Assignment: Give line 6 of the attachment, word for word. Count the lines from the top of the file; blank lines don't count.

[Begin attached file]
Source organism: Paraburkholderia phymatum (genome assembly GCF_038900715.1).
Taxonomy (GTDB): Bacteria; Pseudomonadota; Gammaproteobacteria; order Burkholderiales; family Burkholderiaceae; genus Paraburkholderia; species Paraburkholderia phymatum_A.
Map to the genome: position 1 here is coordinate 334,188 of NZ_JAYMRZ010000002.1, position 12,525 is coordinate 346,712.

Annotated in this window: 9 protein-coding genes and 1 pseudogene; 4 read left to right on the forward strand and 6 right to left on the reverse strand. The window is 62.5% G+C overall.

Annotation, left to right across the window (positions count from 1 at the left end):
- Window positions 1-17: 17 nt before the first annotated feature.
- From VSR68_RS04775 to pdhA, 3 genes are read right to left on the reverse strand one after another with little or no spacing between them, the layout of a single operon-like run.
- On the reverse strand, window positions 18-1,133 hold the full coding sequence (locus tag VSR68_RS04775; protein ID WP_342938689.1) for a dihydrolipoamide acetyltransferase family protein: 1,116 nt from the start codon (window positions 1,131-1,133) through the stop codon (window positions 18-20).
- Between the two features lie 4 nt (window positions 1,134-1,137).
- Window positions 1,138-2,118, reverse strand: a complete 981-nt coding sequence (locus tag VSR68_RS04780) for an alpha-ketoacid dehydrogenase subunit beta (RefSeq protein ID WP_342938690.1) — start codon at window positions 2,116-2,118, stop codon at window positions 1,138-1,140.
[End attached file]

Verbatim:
- Window positions 1-17: 17 nt before the first annotated feature.